With no time for rehearsal, with only the minimum time for combat loading, Joint Task Force 7 was responsible for the execution of an extremely audacious plan. Far larger forces had been committed to far smaller objectives during the war against Japan: at Iwo three divisions had been employed and at Okinawa four; and while the opposition on those islands was of course far stronger than that anticipated at Inchon, naval strength had made it possible to isolate the objective and to deny the enemy all hope of reinforcement. At Inchon some measure of isolation of the battlefield was indeed possible, as a result of command of the sea and air and of the effort previously expended in the knocking down of bridges. But while trains and ships and even trucks might be excluded, there was no guarantee that large numbers of unfriendly pedestrians might not be concentrated by night marches against the beachhead.

Eighty years earlier Admiral Rodgers had estimated that 5,000 troops would suffice to capture a treaty. Since then things had changed. Where formerly the only signs of habitation had been the scattered fishing huts of Chemulpo there had now developed a sizable city, while the events of the preceding weeks had sufficiently demonstrated that the enemy had modernized his military techniques. The task of the 1st Marine Division, which with attached Army and Korean units would reach a D-Day strength of 25,000, was to land in and capture a city with a population of some 250,000 souls, and then advance without loss of momentum to seize Kimpo airfield, 12 miles inland, by D plus 2. The area involved was roughly comparable to that of Saipan, where three divisions had been committed to the attack with another held in reserve, where there were no great cities, where hydrographic difficulties were slight, and where the flanks of the assault force were protected by the vastness of the Pacific Ocean and the power of the Pacific Fleet.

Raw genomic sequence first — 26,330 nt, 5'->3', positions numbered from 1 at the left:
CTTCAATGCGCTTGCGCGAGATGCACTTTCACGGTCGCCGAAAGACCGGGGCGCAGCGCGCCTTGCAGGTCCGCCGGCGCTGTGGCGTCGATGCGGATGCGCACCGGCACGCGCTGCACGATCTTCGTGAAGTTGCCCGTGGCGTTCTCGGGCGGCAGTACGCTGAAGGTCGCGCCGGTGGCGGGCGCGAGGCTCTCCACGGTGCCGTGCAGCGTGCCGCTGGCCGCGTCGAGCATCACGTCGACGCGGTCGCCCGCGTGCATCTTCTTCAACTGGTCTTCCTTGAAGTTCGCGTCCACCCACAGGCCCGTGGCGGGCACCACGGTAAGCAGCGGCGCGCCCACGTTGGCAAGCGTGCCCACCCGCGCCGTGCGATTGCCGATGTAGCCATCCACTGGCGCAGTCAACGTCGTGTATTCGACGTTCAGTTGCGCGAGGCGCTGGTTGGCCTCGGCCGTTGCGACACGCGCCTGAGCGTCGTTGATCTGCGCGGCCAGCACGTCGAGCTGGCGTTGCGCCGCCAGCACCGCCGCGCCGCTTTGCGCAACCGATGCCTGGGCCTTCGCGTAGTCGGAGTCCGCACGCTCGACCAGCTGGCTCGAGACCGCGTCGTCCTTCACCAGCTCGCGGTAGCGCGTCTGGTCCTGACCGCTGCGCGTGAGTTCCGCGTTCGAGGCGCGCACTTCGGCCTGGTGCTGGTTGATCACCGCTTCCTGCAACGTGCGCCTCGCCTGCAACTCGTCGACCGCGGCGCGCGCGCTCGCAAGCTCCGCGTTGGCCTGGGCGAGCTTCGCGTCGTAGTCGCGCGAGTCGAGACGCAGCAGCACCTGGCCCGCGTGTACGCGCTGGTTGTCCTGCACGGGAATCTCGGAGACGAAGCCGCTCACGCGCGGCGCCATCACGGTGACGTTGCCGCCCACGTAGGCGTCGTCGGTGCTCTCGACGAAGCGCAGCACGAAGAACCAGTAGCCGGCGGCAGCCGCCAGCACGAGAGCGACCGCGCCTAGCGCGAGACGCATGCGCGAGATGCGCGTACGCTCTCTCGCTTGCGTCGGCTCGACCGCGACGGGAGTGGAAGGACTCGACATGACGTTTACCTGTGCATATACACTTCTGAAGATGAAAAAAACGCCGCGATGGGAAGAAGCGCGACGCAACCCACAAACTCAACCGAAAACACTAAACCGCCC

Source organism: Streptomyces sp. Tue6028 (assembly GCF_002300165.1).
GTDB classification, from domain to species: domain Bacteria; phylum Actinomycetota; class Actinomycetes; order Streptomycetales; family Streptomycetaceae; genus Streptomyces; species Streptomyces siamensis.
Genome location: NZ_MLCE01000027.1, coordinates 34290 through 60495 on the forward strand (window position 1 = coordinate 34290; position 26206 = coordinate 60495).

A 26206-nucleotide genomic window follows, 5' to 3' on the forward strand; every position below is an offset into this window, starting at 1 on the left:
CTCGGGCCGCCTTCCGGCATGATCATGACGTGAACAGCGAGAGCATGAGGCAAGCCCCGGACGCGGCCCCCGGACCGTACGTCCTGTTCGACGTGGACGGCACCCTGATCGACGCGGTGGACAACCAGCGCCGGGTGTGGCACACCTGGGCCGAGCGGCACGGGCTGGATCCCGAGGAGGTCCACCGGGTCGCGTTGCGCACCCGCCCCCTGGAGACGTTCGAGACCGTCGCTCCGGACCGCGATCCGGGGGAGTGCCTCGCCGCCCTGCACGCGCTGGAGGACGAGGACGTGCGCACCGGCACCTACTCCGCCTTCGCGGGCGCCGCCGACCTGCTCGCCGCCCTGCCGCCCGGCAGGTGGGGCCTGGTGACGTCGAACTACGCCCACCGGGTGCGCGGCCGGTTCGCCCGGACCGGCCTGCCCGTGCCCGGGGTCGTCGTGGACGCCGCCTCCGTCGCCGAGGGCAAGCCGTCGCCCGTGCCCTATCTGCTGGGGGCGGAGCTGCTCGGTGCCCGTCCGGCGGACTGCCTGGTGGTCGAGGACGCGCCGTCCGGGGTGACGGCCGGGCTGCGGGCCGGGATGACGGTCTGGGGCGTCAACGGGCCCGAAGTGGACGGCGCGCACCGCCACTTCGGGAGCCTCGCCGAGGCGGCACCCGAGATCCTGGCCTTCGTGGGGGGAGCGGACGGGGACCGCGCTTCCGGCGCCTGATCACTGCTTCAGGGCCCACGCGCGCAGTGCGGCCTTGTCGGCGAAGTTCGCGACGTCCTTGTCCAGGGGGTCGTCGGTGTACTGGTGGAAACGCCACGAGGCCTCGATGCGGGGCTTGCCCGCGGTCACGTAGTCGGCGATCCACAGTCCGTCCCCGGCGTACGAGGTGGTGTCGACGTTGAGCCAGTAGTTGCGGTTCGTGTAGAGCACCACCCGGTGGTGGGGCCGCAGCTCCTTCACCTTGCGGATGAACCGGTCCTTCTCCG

Reinforced, beginning on D plus 2, until it would attain a strength of almost 70,000, X Corps was to press onward to capture Seoul, capital and largest city of the country, and then hold until contact was made with Eighth Army forces coming up from the southward. How long this would take was problematical in view of the great depth of the turning movement. The distance between the point of landing and the beleaguered forces in the perimeter was some 140 miles airline, roughly comparable to that from Philadelphia to Washington, more than twice that at Anzio beachhead where the link-up took four months.